Your Brand Has No Business Being on TikTok

But also, maybe you should be?

The year is 2020. You're a brand. Your primary business objective for Q2? Relevance. Forget about first impressions—you want millions. Someone's kid sister's friend's classmate won't stop going on about "TikTok." You're intrigued. You investigate. You have no idea what's happening, but you're compelled to craft a TikTok strategy for your brand.

The app only launched three years ago, and yet it's already blown past a billion downloads. It's available in more than 150 markets and in over 75 different languages. It's filled with hundreds of millions of people (of all ages), and those numbers are still exploding. It's what many are glued to right now. It's what's relevant with your target audience, so having a presence on the platform is tempting—I get it.

If everyone's on Twitter and Instagram already, then everyone needs a presence on TikTok too, right?

Wrong.

The thing with appearing on a platform like TikTok is, you're probably going to do it wrong. If you're having a hard time understanding why it's become so popular, it's pretty simple—it's because it's fun. Their slogan is literally "Make your day." There are more hours of content on there than one could imagine. TikTok is made to consume and easy to create.

But it's more than just a platform for dance videos and odd humor; it's a hub for community wrapped in layers of shared meaning we sometimes call Internet Culture. It's the people's platform, run by its users, made for its users. It's possible for you to create that brand moment you're looking for, but it's also possible that you'll cause a cringe reaction from everyone watching.

It's way easier to run afoul of TikTok than it is to find a way in. So, if you're feeling compelled to post, here are a few things to know.

Stop calling it Gen Z's platform.

Yes, there are tons of young people watching and creating, but TikTok is not exclusive to those aged 7-22. It's actually quite popular with people over 50. Like Dan Pheps, a 55-year-old TikToker who thrives making silly impression videos.

World wide weird.

Part of what makes it a riot to watch is how open people are to getting a little weird. Oddball humor is plentiful. Eccentric content thrives because, well, it's fun to be a little weird.

Inspire people to create.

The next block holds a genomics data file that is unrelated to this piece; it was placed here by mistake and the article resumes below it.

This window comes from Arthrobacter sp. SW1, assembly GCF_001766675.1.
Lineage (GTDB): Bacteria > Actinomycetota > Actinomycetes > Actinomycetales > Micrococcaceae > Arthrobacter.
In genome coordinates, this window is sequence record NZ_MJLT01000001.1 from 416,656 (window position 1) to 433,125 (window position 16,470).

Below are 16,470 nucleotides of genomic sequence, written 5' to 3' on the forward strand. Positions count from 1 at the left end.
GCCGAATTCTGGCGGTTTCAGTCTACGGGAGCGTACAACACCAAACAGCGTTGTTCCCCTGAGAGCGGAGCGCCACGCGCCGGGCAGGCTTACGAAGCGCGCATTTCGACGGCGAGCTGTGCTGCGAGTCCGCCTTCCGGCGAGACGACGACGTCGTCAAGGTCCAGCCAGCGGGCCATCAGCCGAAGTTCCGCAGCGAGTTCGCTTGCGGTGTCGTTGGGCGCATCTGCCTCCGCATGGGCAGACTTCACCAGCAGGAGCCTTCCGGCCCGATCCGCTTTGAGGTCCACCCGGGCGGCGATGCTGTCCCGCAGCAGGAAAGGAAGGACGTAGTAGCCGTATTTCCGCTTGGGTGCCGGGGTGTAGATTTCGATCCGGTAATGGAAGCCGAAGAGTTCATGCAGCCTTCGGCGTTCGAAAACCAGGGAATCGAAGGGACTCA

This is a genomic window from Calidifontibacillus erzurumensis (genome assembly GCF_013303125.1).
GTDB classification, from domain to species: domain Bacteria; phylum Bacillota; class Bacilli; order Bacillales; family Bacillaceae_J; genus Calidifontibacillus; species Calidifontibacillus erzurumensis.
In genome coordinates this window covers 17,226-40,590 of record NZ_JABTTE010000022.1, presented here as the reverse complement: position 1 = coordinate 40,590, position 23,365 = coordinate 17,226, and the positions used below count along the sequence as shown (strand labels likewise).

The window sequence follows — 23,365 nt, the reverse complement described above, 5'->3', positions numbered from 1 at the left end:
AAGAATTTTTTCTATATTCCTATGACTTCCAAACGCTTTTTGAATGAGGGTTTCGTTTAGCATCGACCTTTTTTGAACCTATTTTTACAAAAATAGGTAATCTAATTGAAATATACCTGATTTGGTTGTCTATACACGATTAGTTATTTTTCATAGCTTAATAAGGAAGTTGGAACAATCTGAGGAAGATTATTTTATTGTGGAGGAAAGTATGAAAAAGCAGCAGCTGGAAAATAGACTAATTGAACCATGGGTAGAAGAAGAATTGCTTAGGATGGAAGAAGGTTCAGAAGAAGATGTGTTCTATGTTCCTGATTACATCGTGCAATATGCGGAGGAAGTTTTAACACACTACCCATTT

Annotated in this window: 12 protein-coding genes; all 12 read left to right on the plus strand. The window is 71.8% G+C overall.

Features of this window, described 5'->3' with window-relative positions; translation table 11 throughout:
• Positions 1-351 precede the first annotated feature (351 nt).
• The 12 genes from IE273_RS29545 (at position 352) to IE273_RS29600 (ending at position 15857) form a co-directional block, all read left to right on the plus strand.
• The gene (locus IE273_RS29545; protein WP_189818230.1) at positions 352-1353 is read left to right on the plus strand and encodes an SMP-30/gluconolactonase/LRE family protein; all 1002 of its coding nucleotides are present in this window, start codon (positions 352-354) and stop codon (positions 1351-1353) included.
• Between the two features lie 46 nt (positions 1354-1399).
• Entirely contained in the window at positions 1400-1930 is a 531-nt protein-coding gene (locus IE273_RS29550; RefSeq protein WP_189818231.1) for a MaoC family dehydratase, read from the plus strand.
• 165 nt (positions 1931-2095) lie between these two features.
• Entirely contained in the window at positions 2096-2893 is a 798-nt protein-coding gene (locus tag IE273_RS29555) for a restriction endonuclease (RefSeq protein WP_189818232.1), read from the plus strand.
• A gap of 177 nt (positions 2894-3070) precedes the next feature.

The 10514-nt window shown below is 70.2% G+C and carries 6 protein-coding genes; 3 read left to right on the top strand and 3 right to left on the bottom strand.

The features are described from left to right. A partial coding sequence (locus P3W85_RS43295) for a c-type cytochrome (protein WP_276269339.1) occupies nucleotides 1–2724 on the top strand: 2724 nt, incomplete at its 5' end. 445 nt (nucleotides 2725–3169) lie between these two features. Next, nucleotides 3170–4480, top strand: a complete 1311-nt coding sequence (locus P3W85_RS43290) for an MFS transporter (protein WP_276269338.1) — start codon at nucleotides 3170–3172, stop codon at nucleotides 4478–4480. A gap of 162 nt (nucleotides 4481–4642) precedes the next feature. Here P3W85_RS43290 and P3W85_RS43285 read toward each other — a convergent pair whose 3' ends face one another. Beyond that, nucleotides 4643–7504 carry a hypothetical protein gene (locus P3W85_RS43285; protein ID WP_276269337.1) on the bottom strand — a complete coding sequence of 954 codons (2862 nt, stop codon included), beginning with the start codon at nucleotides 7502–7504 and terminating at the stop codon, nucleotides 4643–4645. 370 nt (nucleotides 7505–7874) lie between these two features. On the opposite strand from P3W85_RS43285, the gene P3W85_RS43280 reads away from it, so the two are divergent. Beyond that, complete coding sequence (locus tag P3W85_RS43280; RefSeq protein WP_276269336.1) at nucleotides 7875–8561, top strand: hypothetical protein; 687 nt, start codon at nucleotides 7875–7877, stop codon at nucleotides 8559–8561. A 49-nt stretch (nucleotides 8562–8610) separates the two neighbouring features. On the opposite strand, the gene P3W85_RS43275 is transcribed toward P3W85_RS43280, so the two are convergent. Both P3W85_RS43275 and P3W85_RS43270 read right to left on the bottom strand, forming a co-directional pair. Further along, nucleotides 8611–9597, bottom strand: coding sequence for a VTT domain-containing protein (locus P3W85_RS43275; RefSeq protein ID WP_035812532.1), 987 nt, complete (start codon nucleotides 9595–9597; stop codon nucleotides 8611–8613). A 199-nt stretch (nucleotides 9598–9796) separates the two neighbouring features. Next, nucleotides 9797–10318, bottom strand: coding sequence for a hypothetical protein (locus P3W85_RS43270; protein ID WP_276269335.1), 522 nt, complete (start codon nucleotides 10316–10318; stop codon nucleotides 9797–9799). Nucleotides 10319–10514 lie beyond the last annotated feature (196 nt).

Dive deep into the relatability, it's one of the roots of meme culture. Let people create something, give them a formula, like a song and a feeling they can relate to. Videos that trend are those rooted in some sort of element of relatability—e.g., the "Fierce" challenge. People are just looking for a way to share who they are, what they're into and what they think; give them a chance to (e.g., favorite movie challenge). Make the challenge or the inspiration accessible; all it should take is time and a phone.

Be in on the joke.

Absurdity rules on TikTok. Think of it as a lighter hoax. Things so ridiculous that no one should believe them, but they do. Like the broom challenge or the girls who convinced the internet they're eating their tampons. Toronto's Officer Arsenault gets it.

Get creative and take your time.

The best videos to watch are the ones that leverage the editing tools on the platform. It is fun and easy to experiment with storytelling. Get creative with how you tell a story, whether it's an outfit change or how you tell a joke.

Be careful.

TikTok is essentially a more visual way of looking at very niche senses of humor and forms of expression. That's a tricky world for a brand to enter. We're in an age of misinformation spreading like wildfire, where every element of our culture is subject to becoming a joke or a meme. TikTok is a hotbed for that type of interaction and miscommunication. As a brand, you have a certain established authority. Be mindful of this when you aim to go viral.

Don't force it.

It's great to get excited about what's relevant and up and coming, but sometimes it makes sense for your brand, sometimes it doesn't. The Fortnite Emote Royal challenge makes total sense.

The reason that campaign works is because they are using their passionate fanbase to give into an already-existing behavior on the platform. Not every brand in the world needs to be on every channel. There's so much information to consume, and the desire to be where people are is understandable, but it's more impactful and useful when you're doing something with a shared interest and relevance. Make sure the medium fits the message. The Old Spice man or the Kool-Aid guy makes sense, a sports car brand, a publisher, a personality-driven brand can all work. Any brand can be on TikTok so long as the content is good and they understand this isn't about them, it's about the audience.

Ultimately, I can't stop you from being on the platform, and truthfully, I don't want to. There are many worlds within TikTok, and much to be discovered. Spend time watching the videos. I promise it's fun and there is something on there for you. If you're going to be on TikTok, create content that is meant to be enjoyed or that inspires people to create something.

Create something your audience wants to watch, whether it's funny, cool, creative, ridiculous or just plain weird. Don't sign up because you want to be relevant or because you think a specific audience group is on a platform. All people want is to consume and create content, so create something they want to see. And remember, this is supposed to be fun.

Profile picture for user Melissa Eshaghbeigi
Melissa Eshaghbeigi
Melissa Eshaghbeigi is a strategist at design and experience agency Jam3.

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